From the publisher: When successful Baltimore furrier Mark Rubin’s beautiful wife, Natalie, disappears with their three children, the police turn him away, noting that all evidence indicates she left willingly. And there’s no crime in walking out on an unhappy marriage. Private detective Tess Monaghan is his only hope, but Tess isn’t quite sure what she can do for Mark. She also doesn’t know what to make of her new client’s claim that he and Natalie were the model for wedded bliss. Tess’s instincts tell her there’s something off about Mark’s picture-perfect view of his marriage - - and that he’s withholding information from her. After Tess puts the word out to her network of fellow investigators around the country, she soon locates Natalie and the children. It appears they’ve been traveling from state to state in the company of a mysterious man - - a stranger described by witnesses as “handsome” and “charming” but otherwise unremarkable. As Tess investigates further, she becomes more convinced that Natalie’s motive for running away lies in the gap between what Rubin will not say and what he refuses to believe. But when murder strikes, Tess finds herself involved in an intricate web of betrayal and vengeance - - and now there’s more than one man’s stubborn pride in peril. The lives of three innocent children hang in the balance.
Having loved this author’s In a Strange City, published in May of 2016, I have been catching up on her other books that I’d not yet had a chance to read. This is the 8th of what is now 12 in the series, and it is every bit as good as its predecessor novels. Tess, now 33, is a former reporter and now private investigator. When Mark Rubin hires Tess, the first thing about him of which she becomes aware is that he is an observant Jew, Modern Orthodox, as opposed to Hasidic. Tess herself is half-Jewish – her mother’s name being Weinstein - and half Irish, and had “opted for being a nonobservant Jewish Catholic who believes in Santa Claus and the Easter Bunny but can hang with the bitter-herb crowd at a seder.” As to Mark, after his father’s death, he became somewhat less observant, when his half-brother, Zeke, came into his and his mother’s lives. Tess sees reflections of herself in Natalie: “the way she saw it, a girl just couldn’t win. You either talked too much or too little. There was denial, that old river in Egypt.”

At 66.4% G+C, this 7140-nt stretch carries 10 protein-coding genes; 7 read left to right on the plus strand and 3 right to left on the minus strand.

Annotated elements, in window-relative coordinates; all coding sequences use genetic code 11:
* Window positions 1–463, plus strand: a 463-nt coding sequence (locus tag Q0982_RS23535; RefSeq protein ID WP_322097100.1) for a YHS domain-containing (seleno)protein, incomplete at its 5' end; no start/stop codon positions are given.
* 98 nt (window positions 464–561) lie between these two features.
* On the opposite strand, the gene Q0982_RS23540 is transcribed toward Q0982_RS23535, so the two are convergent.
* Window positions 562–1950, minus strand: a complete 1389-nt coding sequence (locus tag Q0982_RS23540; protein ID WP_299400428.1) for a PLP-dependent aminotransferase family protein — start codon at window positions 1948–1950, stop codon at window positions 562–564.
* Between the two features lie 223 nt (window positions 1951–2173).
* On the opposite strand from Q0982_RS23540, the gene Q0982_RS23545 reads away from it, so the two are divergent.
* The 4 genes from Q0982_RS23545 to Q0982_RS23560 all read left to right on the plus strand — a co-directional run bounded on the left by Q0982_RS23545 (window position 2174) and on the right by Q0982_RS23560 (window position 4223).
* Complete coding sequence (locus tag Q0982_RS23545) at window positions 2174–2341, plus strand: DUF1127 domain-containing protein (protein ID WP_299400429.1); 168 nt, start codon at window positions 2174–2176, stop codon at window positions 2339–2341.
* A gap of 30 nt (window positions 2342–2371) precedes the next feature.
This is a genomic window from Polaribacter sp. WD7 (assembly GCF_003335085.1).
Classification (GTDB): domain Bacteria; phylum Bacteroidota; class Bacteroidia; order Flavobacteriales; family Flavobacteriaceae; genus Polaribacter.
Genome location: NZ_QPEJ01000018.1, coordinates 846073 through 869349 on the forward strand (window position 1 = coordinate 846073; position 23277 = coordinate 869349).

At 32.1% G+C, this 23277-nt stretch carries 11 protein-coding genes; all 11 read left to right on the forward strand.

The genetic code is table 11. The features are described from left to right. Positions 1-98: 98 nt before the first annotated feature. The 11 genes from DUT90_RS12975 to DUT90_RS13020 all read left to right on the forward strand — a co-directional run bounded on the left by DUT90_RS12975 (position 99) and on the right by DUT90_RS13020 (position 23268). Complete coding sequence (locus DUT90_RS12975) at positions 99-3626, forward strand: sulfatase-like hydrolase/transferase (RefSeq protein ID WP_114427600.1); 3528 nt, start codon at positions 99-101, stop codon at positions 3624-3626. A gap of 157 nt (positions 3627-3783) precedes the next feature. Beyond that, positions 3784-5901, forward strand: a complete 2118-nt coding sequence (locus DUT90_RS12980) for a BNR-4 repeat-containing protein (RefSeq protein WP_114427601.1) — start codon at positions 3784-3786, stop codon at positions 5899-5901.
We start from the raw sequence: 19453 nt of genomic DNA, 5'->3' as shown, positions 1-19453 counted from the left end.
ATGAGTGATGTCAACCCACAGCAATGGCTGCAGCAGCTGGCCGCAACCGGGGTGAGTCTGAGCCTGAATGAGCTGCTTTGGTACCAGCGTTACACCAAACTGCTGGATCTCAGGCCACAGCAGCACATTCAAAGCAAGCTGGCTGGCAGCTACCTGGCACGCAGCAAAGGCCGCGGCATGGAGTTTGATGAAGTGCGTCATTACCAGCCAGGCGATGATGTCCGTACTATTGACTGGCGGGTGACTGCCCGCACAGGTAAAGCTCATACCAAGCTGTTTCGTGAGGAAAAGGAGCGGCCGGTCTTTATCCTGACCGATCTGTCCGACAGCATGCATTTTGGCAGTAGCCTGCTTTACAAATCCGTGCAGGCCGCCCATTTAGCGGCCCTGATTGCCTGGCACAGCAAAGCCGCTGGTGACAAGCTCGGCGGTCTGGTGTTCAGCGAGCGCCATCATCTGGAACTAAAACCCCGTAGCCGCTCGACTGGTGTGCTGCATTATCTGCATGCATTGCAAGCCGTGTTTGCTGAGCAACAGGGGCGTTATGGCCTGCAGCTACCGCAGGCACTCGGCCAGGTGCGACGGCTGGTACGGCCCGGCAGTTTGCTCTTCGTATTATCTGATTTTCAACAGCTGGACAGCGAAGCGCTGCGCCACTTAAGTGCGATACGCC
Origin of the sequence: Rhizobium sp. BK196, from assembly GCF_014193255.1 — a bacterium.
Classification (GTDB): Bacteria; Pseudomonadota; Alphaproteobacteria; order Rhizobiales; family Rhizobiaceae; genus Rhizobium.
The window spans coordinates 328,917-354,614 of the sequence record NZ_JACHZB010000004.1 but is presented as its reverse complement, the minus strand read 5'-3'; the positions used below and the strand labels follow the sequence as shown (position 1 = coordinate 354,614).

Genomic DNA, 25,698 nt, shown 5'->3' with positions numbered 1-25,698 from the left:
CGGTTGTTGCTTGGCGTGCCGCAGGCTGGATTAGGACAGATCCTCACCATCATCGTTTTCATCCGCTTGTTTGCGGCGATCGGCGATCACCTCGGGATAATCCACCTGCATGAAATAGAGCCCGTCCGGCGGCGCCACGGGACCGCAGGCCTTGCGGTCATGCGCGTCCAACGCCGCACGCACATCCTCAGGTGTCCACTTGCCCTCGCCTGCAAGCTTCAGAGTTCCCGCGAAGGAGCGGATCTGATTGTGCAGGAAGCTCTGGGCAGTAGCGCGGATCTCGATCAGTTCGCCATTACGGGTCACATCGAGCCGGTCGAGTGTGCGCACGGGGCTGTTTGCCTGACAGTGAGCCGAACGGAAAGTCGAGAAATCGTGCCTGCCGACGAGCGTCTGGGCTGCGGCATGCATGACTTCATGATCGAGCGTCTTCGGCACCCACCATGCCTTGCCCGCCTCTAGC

Tess’ long-time boyfriend, Crow, is not on the scene in this entry, and their relationship appears to be in some doubt. For company she has their greyhound, Esskay, and Miata,”the world’s most docile Doberman.” I loved the “Snoop Sisters,” Tess’ “virtual clan,” who give her “that rarest combination of friendly commiseration - - pure empathy and no advice.” Interesting tale, with just the right amount of suspense, and it is recommended. Looking forward to catching up with the others!...Continua